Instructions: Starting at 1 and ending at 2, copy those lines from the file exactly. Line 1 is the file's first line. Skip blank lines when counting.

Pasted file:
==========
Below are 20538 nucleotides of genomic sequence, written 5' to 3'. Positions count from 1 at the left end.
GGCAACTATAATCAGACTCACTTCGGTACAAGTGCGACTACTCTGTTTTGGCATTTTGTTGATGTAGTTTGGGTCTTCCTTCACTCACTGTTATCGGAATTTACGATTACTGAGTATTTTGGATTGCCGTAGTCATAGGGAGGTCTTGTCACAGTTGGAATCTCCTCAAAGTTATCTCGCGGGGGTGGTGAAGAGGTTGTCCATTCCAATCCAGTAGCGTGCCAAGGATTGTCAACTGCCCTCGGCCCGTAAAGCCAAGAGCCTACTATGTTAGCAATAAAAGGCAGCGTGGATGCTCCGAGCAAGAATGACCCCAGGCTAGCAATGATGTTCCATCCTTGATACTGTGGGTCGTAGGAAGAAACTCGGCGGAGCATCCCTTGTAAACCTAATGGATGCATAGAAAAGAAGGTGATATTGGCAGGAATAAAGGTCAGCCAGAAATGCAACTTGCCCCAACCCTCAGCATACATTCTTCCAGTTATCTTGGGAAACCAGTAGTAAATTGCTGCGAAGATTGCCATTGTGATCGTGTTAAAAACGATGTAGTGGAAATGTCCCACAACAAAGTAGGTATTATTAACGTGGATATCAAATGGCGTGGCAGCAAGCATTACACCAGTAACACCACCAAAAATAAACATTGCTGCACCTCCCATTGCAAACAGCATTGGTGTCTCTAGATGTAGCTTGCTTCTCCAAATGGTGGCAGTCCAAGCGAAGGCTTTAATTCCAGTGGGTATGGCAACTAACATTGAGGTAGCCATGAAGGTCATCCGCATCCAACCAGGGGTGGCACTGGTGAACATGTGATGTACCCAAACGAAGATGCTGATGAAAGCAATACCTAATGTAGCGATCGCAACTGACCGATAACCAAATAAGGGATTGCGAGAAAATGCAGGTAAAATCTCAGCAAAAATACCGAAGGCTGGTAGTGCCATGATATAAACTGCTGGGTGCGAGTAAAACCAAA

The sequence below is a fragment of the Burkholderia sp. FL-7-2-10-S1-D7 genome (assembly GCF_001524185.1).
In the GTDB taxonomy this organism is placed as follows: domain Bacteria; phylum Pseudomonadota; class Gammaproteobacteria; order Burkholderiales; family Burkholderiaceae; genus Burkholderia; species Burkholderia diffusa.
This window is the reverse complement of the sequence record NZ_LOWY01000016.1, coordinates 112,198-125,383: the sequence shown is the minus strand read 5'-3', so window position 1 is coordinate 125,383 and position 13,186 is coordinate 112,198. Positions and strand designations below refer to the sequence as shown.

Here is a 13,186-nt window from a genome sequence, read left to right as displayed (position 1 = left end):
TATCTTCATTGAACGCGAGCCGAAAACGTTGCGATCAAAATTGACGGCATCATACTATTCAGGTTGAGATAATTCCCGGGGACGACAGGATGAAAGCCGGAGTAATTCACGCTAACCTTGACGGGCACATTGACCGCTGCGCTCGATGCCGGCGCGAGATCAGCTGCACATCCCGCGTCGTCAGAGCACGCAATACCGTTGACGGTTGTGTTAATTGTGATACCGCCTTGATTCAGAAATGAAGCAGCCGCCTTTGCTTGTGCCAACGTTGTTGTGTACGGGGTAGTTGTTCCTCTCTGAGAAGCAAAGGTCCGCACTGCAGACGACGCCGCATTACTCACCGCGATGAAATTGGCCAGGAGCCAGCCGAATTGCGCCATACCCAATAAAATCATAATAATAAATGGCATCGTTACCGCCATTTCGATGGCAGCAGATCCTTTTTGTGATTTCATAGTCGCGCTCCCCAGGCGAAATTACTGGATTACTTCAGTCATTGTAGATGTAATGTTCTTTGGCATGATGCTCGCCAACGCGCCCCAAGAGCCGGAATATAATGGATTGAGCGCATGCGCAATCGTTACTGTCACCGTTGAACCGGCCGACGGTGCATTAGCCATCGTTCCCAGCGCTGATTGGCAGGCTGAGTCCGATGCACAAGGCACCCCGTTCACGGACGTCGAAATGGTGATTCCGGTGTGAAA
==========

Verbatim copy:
Below are 20538 nucleotides of genomic sequence, written 5' to 3'. Positions count from 1 at the left end.
GGCAACTATAATCAGACTCACTTCGGTACAAGTGCGACTACTCTGTTTTGGCATTTTGTTGATGTAGTTTGGGTCTTCCTTCACTCACTGTTATCGGAATTTACGATTACTGAGTATTTTGGATTGCCGTAGTCATAGGGAGGTCTTGTCACAGTTGGAATCTCCTCAAAGTTATCTCGCGGGGGTGGTGAAGAGGTTGTCCATTCCAATCCAGTAGCGTGCCAAGGATTGTCAACTGCCCTCGGCCCGTAAAGCCAAGAGCCTACTATGTTAGCAATAAAAGGCAGCGTGGATGCTCCGAGCAAGAATGACCCCAGGCTAGCAATGATGTTCCATCCTTGATACTGTGGGTCGTAGGAAGAAACTCGGCGGAGCATCCCTTGTAAACCTAATGGATGCATAGAAAAGAAGGTGATATTGGCAGGAATAAAGGTCAGCCAGAAATGCAACTTGCCCCAACCCTCAGCATACATTCTTCCAGTTATCTTGGGAAACCAGTAGTAAATTGCTGCGAAGATTGCCATTGTGATCGTGTTAAAAACGATGTAGTGGAAATGTCCCACAACAAAGTAGGTATTATTAACGTGGATATCAAATGGCGTGGCAGCAAGCATTACACCAGTAACACCACCAAAAATAAACATTGCTGCACCTCCCATTGCAAACAGCATTGGTGTCTCTAGATGTAGCTTGCTTCTCCAAATGGTGGCAGTCCAAGCGAAGGCTTTAATTCCAGTGGGTATGGCAACTAACATTGAGGTAGCCATGAAGGTCATCCGCATCCAACCAGGGGTGGCACTGGTGAACATGTGATGTACCCAAACGAAGATGCTGATGAAAGCAATACCTAATGTAGCGATCGCAACTGACCGATAACCAAATAAGGGATTGCGAGAAAATGCAGGTAAAATCTCAGCAAAAATACCGAAGGCTGGTAGTGCCATGATATAAACTGCTGGGTGCGAGTAAAACCAAA